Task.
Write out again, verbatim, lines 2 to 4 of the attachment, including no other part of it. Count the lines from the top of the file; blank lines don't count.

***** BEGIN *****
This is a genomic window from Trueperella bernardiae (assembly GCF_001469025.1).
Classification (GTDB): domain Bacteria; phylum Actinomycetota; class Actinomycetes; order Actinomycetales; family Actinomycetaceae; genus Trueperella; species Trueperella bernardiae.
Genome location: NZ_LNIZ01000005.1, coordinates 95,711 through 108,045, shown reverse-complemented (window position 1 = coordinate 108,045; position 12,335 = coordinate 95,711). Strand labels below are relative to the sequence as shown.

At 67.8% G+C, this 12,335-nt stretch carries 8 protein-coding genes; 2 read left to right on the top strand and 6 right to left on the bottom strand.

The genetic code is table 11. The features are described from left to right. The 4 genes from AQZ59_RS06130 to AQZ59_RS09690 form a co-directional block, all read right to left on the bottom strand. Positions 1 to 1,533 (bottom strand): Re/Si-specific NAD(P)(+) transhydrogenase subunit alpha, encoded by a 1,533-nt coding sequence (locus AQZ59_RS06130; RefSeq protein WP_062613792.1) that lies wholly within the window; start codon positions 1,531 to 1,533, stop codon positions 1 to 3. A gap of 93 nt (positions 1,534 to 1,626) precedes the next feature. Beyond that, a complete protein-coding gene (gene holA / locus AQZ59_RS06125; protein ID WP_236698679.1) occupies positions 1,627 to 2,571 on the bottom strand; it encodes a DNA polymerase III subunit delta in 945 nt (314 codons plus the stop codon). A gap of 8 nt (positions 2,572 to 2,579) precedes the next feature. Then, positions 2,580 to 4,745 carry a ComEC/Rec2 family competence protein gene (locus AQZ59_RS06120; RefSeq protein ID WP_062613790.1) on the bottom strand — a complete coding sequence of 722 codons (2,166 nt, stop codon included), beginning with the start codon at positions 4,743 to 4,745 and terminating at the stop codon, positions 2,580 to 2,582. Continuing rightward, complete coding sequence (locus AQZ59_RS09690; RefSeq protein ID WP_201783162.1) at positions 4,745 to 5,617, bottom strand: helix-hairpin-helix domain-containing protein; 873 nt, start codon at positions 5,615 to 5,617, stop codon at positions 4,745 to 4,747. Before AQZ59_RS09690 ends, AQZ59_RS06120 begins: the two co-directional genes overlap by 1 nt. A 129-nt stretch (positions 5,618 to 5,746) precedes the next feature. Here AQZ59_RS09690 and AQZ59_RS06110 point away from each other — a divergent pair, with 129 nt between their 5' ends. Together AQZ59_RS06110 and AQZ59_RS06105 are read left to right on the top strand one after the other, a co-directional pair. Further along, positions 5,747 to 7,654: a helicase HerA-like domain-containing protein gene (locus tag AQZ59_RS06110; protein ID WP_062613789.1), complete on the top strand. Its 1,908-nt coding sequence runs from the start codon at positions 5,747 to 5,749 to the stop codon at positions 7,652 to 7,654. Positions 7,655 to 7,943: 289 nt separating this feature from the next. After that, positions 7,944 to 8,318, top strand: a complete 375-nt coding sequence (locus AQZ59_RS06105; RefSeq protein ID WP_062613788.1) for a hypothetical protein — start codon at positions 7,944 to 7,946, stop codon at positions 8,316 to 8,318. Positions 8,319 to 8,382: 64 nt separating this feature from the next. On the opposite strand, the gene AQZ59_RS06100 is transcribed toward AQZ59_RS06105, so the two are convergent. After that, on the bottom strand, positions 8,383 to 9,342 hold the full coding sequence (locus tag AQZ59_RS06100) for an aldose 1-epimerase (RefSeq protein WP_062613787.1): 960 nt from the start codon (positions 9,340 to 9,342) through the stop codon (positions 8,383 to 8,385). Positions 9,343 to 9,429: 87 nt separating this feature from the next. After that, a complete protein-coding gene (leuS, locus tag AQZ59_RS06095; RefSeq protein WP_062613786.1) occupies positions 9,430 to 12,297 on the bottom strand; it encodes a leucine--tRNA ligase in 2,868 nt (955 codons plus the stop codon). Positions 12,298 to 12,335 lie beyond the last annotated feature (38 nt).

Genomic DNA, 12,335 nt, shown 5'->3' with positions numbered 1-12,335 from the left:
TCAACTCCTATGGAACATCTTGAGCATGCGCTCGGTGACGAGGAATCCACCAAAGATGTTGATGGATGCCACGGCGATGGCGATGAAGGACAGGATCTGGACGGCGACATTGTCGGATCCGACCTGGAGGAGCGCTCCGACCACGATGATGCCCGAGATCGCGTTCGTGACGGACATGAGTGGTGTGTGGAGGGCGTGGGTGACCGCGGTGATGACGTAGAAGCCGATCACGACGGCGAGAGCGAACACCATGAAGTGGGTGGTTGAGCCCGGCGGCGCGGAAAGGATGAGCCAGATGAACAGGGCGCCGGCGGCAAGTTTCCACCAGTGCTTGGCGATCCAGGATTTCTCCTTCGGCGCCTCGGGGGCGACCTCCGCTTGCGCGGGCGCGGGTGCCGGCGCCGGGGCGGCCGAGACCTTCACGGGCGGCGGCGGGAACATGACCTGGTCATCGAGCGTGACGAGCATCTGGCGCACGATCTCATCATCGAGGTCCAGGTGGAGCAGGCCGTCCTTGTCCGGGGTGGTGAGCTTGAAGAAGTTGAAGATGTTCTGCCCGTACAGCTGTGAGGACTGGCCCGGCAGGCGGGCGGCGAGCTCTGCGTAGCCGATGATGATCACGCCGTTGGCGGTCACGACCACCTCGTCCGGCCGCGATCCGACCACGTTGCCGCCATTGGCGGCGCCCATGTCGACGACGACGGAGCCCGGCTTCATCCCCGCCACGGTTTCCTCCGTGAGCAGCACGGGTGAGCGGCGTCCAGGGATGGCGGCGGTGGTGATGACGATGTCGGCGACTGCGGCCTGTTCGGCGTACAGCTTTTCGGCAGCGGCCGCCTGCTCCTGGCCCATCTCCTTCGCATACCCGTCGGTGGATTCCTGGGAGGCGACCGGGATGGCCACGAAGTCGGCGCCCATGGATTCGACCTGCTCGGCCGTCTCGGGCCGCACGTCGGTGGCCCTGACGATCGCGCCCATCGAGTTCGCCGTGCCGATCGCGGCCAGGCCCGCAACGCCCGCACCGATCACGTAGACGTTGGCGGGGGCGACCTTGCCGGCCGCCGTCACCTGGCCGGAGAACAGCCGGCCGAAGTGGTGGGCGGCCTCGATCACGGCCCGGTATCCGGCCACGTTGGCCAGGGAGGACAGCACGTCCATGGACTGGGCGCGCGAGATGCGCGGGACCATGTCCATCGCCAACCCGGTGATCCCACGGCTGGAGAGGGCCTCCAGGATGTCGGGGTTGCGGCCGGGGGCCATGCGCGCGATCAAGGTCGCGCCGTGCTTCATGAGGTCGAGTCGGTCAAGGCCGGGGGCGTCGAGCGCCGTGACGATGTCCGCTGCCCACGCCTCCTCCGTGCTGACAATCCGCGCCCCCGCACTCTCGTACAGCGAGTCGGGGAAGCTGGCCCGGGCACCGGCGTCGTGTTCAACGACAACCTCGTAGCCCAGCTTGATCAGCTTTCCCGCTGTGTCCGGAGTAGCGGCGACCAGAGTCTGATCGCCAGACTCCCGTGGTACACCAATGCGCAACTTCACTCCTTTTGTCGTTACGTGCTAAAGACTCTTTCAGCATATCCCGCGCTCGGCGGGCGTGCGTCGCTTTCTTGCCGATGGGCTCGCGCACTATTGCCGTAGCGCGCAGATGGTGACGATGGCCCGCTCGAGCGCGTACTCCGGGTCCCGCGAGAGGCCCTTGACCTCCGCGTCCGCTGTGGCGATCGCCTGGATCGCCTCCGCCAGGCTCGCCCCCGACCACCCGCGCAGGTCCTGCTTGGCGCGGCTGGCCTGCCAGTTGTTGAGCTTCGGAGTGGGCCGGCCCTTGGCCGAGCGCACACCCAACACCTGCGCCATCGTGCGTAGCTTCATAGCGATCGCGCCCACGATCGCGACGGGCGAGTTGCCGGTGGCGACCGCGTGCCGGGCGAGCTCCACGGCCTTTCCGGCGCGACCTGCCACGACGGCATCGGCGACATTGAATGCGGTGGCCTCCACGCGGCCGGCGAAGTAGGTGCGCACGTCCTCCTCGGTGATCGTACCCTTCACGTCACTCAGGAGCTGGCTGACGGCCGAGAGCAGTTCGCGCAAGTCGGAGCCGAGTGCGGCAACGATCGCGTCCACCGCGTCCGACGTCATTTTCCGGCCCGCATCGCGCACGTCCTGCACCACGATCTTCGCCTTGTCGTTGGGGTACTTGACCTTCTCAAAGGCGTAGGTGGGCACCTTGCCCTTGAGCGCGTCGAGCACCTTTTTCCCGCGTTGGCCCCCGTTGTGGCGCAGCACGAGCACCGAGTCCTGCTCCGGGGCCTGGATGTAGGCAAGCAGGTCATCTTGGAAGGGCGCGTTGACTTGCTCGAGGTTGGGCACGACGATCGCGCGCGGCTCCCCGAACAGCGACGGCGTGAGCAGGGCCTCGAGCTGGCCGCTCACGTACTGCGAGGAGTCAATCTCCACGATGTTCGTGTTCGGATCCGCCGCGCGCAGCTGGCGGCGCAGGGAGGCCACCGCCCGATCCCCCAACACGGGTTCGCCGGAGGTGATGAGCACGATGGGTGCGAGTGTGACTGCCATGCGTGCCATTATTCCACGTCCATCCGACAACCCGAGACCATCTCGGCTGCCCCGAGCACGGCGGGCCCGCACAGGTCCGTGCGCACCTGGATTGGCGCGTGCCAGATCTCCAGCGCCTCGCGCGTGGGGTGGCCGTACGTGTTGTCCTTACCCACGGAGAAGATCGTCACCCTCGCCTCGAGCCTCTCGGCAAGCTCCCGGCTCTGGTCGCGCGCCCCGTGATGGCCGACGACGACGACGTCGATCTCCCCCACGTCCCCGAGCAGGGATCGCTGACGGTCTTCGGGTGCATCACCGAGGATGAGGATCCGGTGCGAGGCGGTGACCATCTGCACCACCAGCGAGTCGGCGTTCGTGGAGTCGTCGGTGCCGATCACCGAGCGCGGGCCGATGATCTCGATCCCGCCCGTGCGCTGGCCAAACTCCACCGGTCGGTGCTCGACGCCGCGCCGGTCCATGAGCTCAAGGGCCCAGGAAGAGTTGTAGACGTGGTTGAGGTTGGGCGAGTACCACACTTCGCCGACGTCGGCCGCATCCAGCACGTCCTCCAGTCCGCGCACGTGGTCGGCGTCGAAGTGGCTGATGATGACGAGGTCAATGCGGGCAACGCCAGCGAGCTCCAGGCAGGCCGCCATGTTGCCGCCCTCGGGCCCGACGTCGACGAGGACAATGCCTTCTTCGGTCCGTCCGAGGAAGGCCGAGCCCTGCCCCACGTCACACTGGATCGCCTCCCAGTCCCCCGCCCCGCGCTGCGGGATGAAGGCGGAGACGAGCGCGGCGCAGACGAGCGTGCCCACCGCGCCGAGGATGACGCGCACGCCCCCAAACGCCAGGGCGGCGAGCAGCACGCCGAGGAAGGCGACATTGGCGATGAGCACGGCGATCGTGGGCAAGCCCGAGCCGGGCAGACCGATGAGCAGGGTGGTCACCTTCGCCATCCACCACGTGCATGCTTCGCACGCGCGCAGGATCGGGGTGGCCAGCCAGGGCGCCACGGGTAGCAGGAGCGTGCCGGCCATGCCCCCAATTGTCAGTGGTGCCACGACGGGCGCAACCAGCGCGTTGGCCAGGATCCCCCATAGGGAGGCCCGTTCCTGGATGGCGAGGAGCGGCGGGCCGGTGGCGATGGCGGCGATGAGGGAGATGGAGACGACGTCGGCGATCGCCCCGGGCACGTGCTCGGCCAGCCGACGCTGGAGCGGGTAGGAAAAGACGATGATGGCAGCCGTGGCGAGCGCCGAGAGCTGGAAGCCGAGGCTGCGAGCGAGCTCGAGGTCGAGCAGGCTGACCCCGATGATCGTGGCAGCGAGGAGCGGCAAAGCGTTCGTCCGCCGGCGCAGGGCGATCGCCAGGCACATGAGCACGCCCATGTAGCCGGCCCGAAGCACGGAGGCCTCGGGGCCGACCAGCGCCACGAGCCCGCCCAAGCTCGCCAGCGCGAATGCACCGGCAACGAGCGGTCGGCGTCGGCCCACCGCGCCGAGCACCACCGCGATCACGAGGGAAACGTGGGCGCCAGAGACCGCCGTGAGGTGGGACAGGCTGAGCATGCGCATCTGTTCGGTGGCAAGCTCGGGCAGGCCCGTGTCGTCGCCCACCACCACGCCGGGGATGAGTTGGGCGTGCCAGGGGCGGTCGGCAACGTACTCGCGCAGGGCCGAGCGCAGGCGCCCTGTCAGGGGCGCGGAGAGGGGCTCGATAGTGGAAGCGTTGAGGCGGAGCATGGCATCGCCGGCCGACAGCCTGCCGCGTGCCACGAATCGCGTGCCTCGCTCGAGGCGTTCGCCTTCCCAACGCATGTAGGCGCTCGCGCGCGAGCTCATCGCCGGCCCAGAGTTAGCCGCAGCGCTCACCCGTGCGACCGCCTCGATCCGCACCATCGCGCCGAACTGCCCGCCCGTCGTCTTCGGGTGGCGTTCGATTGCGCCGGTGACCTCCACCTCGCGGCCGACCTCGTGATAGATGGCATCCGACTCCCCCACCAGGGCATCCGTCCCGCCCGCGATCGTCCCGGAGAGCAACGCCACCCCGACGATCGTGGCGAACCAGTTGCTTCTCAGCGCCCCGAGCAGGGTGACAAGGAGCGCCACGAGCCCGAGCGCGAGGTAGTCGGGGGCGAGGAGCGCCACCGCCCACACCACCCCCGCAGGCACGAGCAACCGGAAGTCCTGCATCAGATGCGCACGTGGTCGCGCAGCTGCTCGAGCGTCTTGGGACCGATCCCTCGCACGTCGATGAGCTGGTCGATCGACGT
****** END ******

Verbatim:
Classification (GTDB): domain Bacteria; phylum Actinomycetota; class Actinomycetes; order Actinomycetales; family Actinomycetaceae; genus Trueperella; species Trueperella bernardiae.
Genome location: NZ_LNIZ01000005.1, coordinates 95,711 through 108,045, shown reverse-complemented (window position 1 = coordinate 108,045; position 12,335 = coordinate 95,711). Strand labels below are relative to the sequence as shown.

At 67.8% G+C, this 12,335-nt stretch carries 8 protein-coding genes; 2 read left to right on the top strand and 6 right to left on the bottom strand.